CSM has gained national recognition for its reputation in academic excellence and its rigorous curriculum has earned respect from employers across the globe. As a result, in January Mines was awarded $10,000 in funding from the National Center for Women & Information Technology. That is not surprising news. What may be surprising though is that while Mines continues to rise to higher levels in the classroom, the athletic realm has followed closely behind, witnessing unprecedented success in competition across the board.
In the 2011 Directors’ Cup standing, an awards which judges schools based upon their athletic success, Mines finished 18th in the nation among all Division II schools. That’s not bad for a bunch of nerds. For not only must Oredigger athletes spend countless hours studying for classes like so many students at CSM, they must also work to achieve the same level of success in their sport by defeating athletes from other schools who devote their entire focus to athletics.
It is a feat that contains no shortcuts, according to Athletic Director Tom Spicer, “There’s no secret to it. There’s no formula. We take away all the excuses and believe that hard work pays dividends. The harder you work, the better success you have.”
And working hard is what they have done. During the 2010-2011 athletic season, Mines witnessed improvements and progress throughout all the sports. Of the 17 varsity sports offered at Mines, 14 advanced on to the postseason last year. Here are some of the results:
Men’s Cross Country – Placed 4th at the NCAA DII National Championships, the highest finish in program history
Football – Finished 13-1, RMAC Champions, advanced to the 16 team, NCAA National Tournament
Men’s Soccer – Became the first CSM team to ever be ranked first in a national poll, advanced to the second round of the NCAA National Tournament
Volleyball – Advanced to the NCAA Central Region Tournament as the 8th seed, it was the only the third ever postseason appearance in team history
Women’s Soccer – Advanced to the first round of the NCAA DII Tournament where they fell in a PK shootout to Metro State
Track and Field – 43rd at NCAA National Championships, one individual National Champion (Russell Drummond), 19 athletes named All-RMAC
Swim and Dive – Sent two athletes to the National Championships, Andrew Zerwick finished fourth in the 200 backstroke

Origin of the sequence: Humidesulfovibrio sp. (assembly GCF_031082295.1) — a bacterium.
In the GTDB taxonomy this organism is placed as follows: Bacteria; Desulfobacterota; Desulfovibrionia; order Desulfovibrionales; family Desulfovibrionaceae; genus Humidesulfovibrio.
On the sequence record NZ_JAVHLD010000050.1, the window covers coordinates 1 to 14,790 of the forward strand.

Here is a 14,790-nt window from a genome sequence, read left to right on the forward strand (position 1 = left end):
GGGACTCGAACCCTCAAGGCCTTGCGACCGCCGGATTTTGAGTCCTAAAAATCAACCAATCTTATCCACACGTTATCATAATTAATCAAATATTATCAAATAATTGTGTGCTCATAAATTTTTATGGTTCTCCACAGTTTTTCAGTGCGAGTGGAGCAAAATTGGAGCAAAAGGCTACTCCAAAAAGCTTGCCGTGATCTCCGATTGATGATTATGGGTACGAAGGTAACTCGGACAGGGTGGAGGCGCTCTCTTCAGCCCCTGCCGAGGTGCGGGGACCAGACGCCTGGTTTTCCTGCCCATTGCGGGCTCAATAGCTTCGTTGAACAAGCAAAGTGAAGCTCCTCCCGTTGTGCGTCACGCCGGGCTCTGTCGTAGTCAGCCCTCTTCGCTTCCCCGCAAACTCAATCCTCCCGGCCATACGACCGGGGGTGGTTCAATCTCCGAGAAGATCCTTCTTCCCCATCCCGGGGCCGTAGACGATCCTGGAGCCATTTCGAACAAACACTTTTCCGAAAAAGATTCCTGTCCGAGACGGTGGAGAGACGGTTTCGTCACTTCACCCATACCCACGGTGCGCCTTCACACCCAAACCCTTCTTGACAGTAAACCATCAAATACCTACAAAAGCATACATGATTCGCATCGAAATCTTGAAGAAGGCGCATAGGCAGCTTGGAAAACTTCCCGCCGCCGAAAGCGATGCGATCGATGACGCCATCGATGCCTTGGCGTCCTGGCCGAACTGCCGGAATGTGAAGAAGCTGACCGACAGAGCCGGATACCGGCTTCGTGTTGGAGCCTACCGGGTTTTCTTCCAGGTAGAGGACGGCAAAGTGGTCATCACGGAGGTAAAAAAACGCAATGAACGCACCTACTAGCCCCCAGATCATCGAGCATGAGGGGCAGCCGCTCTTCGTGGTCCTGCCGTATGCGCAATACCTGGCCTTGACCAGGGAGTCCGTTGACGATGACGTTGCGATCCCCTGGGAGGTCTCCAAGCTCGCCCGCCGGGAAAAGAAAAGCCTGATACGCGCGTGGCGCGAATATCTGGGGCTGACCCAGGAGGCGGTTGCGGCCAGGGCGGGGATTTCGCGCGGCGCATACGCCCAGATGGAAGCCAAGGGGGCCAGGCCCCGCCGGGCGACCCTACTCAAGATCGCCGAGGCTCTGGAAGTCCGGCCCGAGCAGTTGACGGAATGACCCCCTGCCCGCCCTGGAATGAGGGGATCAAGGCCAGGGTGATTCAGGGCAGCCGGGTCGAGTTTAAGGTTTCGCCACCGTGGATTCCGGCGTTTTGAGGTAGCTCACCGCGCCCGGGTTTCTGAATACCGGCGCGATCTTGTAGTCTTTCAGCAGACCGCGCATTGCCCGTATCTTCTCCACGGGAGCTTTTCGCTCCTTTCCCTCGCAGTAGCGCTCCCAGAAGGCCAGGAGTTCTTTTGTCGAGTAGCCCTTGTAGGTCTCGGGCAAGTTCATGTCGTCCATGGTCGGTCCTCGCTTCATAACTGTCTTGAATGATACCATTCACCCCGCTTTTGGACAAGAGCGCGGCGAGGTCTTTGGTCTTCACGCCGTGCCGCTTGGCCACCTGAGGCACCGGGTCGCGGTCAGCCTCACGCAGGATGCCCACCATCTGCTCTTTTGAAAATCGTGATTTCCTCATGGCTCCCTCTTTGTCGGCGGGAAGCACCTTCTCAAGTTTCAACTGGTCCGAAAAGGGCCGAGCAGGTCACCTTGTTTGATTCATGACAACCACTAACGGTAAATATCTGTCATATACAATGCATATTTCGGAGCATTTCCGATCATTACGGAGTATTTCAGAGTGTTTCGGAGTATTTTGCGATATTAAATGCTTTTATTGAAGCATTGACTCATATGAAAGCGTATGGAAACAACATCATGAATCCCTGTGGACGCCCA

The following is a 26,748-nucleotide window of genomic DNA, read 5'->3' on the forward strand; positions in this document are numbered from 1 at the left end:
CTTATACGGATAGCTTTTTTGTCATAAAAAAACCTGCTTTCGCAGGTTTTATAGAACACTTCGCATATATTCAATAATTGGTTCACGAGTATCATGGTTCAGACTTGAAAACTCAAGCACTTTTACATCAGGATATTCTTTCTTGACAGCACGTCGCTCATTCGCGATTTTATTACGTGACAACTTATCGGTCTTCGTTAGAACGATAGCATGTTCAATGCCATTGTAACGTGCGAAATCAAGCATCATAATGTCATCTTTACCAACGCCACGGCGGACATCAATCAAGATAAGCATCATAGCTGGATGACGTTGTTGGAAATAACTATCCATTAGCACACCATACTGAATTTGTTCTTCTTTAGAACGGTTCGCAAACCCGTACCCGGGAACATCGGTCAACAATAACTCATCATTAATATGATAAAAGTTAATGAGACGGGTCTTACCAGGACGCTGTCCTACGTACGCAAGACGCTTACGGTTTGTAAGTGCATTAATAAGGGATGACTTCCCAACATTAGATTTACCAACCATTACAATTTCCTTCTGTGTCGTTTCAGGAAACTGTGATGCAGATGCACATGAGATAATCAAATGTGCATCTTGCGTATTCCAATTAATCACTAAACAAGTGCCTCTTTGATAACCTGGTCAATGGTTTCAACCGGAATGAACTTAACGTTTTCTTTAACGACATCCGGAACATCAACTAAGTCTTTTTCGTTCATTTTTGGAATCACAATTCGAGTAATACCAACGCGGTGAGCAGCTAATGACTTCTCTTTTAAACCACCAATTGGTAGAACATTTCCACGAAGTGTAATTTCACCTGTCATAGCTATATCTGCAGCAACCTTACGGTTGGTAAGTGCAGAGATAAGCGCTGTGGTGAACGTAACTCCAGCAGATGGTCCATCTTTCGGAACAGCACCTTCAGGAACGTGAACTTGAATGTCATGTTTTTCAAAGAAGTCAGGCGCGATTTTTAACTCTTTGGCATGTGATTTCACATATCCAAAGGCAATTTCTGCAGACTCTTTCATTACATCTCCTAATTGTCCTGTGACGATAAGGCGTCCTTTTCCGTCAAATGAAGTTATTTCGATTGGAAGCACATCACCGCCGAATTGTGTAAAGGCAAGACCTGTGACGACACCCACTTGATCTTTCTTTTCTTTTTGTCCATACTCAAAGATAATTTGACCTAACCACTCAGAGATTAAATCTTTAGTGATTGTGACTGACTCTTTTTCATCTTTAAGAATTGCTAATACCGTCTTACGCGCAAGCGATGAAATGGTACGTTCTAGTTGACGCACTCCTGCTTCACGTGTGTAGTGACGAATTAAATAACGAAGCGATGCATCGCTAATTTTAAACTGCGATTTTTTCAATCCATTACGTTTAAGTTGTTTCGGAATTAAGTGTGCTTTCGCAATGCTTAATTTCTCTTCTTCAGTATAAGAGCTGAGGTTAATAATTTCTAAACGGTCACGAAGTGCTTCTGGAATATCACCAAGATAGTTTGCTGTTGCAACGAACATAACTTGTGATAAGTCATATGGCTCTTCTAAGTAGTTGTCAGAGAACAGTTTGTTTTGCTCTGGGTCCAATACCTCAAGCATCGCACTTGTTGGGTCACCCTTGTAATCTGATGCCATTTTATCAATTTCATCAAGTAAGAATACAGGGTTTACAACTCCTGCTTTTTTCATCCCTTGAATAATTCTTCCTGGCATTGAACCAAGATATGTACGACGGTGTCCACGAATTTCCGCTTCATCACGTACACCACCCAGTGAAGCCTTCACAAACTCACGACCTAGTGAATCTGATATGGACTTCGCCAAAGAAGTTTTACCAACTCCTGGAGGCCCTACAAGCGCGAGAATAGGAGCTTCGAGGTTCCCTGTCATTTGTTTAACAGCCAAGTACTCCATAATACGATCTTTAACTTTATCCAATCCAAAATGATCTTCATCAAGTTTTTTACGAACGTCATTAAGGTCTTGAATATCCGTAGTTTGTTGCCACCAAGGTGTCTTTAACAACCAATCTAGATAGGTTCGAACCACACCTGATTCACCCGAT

Men’s Basketball – Finished 25-6, RMAC regular season champions, advanced to the NCAA Central Region Semifinals
Wrestling – Finished 9th in the Super Regional Four, sent Jordan Larsen to the NCAA DII National Championships where he finished 1-2
Softball – Finished with the third most wins in program history (36), advanced to the NCAA DII Central Region Tournament
Golf – Finished 13th in the NCAA DII Super Regional, Jim Knous top-ranked golfer in the RMAC
Mines has witnessed athletic success in its history, but never to this extent or as widespread as it is in its current state. But creating a winning atmosphere at Mines is no easy feat. Spicer knows this, and he and the rest of the athletics staff have done their best to capitalize on the uniqueness of CSM rather than try to overcome it. “The main challenge is to understand the academic mission of the institution and fit it into our athletic programs,” explained Spicer. “Students here already have focus and discipline. Our job is to take advantage of that focus and discipline already there and bring them along, develop their skills and teach them time management.”
Oredigger athletics has found the formula to help develop these young athletes while still promoting a high level of academic athletes. One prime example is found in former CSM Golfer Marty Jackson. Jackson left Mines and began his career working with Ping, designing, of all things, golf balls. Or consider Anthony Se, who played baseball during his career as an Oredigger, and has returned to his Alma Mater as a coach.
That is what Spicer enjoys about his job. It is not the national championships, or record breaking performances. “It is all about helping the athletes in chasing their dreams and their destinies. If those dreams don’t result in a professional career, they have got another career to fall back on. And even if they do make it as a professional athlete, it will end someday and they will have a great engineering career to pursue.”
But what does Spicer love the most about his job? What does he love the most about watching Miners achieve success in competition? “The fact the people don’t like to get beat by [Mines students]. They can’t stand it and they don’t understand how we can be both academic and athletic.”